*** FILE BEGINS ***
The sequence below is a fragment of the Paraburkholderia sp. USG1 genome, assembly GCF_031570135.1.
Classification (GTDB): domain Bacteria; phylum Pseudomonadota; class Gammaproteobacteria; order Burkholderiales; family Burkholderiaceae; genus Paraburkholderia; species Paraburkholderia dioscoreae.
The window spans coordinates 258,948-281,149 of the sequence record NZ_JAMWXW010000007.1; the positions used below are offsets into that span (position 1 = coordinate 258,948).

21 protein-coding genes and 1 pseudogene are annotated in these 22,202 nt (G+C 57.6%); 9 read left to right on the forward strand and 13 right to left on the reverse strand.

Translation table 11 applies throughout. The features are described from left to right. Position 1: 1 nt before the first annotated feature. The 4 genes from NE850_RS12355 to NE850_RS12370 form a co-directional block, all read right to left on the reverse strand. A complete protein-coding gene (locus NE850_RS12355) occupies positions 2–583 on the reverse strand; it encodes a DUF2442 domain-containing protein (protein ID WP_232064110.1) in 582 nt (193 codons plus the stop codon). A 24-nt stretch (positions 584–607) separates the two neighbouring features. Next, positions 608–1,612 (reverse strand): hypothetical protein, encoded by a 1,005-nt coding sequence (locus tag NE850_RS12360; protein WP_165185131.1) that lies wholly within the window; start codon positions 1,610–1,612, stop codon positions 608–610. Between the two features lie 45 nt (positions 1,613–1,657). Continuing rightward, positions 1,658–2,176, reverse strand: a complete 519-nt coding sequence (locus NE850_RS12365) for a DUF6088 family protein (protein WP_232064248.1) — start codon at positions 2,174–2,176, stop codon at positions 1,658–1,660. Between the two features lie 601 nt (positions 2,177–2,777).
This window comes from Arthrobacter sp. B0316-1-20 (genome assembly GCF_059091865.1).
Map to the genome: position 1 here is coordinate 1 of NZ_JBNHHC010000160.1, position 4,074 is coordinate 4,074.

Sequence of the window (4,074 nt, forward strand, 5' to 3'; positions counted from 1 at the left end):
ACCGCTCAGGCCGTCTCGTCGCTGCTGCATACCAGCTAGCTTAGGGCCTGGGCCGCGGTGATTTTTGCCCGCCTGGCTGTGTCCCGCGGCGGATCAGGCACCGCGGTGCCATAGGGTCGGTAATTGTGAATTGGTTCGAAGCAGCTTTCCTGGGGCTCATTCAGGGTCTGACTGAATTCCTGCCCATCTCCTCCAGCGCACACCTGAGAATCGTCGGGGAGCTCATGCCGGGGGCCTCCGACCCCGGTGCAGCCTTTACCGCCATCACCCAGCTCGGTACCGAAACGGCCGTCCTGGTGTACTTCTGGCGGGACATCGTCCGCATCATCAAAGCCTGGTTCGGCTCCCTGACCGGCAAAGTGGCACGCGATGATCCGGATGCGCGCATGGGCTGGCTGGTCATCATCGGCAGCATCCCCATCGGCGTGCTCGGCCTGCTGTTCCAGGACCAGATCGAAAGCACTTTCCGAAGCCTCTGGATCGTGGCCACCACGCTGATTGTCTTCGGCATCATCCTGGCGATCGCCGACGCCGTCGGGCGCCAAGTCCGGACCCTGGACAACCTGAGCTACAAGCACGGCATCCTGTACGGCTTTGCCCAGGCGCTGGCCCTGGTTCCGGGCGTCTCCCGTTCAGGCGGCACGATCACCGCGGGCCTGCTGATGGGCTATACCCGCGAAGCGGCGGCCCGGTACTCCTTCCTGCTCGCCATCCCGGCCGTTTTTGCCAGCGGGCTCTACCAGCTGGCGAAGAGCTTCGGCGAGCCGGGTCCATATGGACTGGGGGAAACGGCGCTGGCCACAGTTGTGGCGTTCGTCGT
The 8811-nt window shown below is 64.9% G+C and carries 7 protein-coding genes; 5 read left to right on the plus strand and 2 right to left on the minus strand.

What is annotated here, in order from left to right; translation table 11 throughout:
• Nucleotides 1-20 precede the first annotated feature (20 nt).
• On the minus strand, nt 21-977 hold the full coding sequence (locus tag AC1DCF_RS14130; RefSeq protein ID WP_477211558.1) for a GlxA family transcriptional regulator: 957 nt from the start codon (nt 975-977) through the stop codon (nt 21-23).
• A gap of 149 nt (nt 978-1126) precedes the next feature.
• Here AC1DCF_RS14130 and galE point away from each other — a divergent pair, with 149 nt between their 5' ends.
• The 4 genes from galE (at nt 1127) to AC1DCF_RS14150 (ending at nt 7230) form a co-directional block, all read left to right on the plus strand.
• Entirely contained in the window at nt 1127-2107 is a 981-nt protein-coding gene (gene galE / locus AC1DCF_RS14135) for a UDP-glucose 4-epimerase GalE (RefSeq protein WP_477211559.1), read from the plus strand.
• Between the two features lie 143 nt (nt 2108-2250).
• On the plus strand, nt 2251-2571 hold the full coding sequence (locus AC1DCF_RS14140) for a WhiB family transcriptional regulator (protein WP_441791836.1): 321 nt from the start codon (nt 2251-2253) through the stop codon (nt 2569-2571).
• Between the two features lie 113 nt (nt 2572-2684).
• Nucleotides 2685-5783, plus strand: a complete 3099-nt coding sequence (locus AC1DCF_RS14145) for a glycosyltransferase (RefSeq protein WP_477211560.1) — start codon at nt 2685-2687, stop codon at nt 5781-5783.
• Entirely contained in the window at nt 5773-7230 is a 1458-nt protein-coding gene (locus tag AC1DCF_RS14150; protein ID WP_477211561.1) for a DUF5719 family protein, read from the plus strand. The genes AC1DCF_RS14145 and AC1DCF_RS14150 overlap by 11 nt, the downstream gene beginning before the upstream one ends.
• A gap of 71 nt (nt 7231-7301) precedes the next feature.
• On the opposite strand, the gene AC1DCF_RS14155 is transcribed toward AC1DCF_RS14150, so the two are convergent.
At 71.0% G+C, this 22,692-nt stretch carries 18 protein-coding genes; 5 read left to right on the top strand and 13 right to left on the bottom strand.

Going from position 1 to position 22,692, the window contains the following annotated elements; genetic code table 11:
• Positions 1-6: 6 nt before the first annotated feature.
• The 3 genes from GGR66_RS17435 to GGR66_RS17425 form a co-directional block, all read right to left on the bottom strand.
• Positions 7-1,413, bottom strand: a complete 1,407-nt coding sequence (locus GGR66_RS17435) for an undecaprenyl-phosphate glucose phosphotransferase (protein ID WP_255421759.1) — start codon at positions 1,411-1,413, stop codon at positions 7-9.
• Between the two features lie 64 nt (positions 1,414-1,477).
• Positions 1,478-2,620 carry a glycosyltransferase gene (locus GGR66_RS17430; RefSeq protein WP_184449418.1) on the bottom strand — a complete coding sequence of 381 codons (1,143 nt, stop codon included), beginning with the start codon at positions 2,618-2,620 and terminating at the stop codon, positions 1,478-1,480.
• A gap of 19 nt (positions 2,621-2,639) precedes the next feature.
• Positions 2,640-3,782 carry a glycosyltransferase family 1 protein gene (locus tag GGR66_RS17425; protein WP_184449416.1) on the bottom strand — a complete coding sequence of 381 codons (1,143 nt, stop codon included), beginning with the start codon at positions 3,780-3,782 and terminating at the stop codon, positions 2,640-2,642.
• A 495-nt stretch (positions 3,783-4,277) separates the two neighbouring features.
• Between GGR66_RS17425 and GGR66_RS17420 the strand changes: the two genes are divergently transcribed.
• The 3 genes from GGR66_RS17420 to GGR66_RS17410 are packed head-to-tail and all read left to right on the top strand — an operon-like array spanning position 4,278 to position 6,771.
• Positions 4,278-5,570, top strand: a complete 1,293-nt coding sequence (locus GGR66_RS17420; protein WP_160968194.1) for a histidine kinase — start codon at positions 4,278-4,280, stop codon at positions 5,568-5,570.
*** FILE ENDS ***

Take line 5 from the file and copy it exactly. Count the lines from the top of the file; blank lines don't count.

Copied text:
Translation table 11 applies throughout. The features are described from left to right. Position 1: 1 nt before the first annotated feature. The 4 genes from NE850_RS12355 to NE850_RS12370 form a co-directional block, all read right to left on the reverse strand. A complete protein-coding gene (locus NE850_RS12355) occupies positions 2–583 on the reverse strand; it encodes a DUF2442 domain-containing protein (protein ID WP_232064110.1) in 582 nt (193 codons plus the stop codon). A 24-nt stretch (positions 584–607) separates the two neighbouring features. Next, positions 608–1,612 (reverse strand): hypothetical protein, encoded by a 1,005-nt coding sequence (locus tag NE850_RS12360; protein WP_165185131.1) that lies wholly within the window; start codon positions 1,610–1,612, stop codon positions 608–610. Between the two features lie 45 nt (positions 1,613–1,657). Continuing rightward, positions 1,658–2,176, reverse strand: a complete 519-nt coding sequence (locus NE850_RS12365) for a DUF6088 family protein (protein WP_232064248.1) — start codon at positions 2,174–2,176, stop codon at positions 1,658–1,660. Between the two features lie 601 nt (positions 2,177–2,777).